Our favourite restaurant was definitely the Sea Baron, or Sægreifinn. In fact, even though we were only there for two days, we ate here twice. It wasn’t horrendously expensive and the food was exceptionally good. Even if the decor reminded me slightly of a school skiing trip cafeteria and had a major hostel vibe going on. There was some good choice and the portion sizes were good too.
The original owner, Kjartan Halldórsson, used to be a fishmonger and still worked the grills until he died. A little lifelike statue of him remains in the seating area. You can tell he was loved in this part of town. It still feels like it’s a little family run business. They clearly value the food over anything else.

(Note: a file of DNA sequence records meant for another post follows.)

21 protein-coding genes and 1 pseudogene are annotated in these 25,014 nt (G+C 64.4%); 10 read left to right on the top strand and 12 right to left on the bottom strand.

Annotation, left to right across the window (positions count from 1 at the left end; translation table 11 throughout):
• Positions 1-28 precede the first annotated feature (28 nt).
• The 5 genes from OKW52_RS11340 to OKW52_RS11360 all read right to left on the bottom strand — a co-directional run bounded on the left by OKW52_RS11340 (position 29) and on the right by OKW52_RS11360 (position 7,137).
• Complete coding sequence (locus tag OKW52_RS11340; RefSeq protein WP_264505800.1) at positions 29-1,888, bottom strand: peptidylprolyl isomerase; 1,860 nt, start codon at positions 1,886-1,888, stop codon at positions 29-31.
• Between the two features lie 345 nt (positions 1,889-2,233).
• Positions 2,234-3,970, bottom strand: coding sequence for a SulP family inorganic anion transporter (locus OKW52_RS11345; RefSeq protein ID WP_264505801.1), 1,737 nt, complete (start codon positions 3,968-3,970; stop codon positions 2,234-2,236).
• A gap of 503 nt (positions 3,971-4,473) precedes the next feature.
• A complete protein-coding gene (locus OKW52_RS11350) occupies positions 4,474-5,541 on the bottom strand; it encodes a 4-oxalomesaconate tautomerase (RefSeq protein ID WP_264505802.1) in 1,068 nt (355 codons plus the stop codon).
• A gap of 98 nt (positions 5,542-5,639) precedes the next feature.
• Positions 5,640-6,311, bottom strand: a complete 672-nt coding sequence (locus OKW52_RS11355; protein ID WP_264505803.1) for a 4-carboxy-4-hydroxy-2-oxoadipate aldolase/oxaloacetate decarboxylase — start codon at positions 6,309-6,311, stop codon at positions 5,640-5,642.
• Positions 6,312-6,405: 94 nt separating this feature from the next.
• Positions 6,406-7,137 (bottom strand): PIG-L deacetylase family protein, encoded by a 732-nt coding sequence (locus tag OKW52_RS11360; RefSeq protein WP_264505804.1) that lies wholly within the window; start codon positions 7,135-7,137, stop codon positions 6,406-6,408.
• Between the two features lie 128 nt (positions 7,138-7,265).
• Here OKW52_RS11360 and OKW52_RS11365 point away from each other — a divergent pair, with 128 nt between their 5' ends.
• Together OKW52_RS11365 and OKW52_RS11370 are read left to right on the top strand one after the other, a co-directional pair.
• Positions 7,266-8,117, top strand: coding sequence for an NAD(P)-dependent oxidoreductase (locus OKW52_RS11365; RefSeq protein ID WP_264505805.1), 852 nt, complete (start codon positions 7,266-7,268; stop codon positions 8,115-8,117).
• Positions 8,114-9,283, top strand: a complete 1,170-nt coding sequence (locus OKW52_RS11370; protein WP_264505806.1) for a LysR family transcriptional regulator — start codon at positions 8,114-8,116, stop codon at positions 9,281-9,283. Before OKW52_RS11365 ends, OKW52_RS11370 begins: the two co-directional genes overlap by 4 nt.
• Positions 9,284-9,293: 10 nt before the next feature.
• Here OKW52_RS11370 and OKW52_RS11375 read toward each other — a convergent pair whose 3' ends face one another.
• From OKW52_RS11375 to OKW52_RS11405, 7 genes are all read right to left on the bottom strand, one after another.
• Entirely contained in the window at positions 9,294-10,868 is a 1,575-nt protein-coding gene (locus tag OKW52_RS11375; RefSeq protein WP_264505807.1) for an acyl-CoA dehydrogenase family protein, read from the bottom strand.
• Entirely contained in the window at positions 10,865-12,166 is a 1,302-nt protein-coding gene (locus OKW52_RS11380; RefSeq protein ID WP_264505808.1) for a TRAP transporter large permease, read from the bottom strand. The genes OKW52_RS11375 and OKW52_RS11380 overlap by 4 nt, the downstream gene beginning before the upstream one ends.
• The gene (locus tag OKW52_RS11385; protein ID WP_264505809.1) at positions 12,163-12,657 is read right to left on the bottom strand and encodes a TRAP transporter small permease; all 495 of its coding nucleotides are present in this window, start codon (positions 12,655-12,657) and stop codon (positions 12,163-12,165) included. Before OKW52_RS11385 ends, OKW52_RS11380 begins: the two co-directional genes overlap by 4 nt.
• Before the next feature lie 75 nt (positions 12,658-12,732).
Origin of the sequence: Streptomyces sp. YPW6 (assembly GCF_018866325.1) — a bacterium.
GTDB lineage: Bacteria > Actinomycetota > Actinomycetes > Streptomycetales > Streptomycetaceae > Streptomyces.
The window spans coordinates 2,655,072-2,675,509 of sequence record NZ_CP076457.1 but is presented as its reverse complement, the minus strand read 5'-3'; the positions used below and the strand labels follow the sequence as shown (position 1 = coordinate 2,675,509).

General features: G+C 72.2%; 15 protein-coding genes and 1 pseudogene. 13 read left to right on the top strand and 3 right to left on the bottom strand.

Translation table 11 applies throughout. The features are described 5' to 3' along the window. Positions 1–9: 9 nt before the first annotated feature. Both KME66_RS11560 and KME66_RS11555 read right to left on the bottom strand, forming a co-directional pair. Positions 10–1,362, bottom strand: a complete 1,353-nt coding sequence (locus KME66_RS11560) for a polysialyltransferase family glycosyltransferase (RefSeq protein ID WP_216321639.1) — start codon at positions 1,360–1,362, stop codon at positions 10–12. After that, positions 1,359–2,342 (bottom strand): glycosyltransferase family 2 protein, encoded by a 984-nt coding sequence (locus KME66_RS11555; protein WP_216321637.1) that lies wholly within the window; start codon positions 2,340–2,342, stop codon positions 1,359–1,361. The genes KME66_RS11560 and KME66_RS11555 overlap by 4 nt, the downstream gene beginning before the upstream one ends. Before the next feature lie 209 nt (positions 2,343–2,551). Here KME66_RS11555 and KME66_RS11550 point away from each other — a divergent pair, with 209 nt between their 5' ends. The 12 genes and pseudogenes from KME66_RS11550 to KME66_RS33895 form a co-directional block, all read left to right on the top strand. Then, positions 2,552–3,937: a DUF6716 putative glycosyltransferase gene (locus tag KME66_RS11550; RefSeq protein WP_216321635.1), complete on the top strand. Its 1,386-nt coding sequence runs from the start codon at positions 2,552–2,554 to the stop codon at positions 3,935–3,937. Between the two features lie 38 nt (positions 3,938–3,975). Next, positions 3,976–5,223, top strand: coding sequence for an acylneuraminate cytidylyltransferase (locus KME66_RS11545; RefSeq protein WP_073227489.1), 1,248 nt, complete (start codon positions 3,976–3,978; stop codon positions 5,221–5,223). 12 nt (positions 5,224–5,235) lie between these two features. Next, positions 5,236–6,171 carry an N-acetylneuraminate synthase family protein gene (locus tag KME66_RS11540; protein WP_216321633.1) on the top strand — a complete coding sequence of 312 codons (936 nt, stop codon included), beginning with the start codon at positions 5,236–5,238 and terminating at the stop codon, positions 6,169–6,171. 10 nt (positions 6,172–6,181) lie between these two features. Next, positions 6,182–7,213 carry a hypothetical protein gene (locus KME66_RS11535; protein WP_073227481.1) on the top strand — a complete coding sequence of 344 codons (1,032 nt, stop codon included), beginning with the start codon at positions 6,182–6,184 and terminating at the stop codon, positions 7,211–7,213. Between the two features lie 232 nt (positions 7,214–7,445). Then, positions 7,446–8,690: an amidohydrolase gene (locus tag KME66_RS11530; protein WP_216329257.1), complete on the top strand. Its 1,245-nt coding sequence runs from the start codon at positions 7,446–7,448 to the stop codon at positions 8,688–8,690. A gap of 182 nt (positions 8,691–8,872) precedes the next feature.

On the first night, we had some of the fish, which they serve on grill spears. It was all fresh the sea around Iceland. It meant we got to try salmon, trout and scallops. They were all incredible. We also had some lobster soup to go with it. The soup was so good it’s what we went back for on our second night. Sægreifinn says it has the best lobster soup in the world. Actually, I can kind of believe it. We did have some other lobster soup while in Reykjavik, and it didn’t come close to how this stuff tasted. It’s worth going to this place for the soup alone. There are not many restaurants you could say that about. If you’re ever in Iceland, make sure you stop and enjoy this place.
Another honourable mention is Smakk Barinn. Unusually we had Icelandic tapas. It was served in jars, which was utterly bonkers and felt like the place was trying a bit hard. But the food contained in jars was pretty good. It was also a great way to try Icelandic foods that maybe you wouldn’t want to have whole portions of. This included puffin heart and hákarl, which is basically fermented shark. It was a little touristy, and not the cheapest meal. Still, a great way to try some delicacies and have some lunch.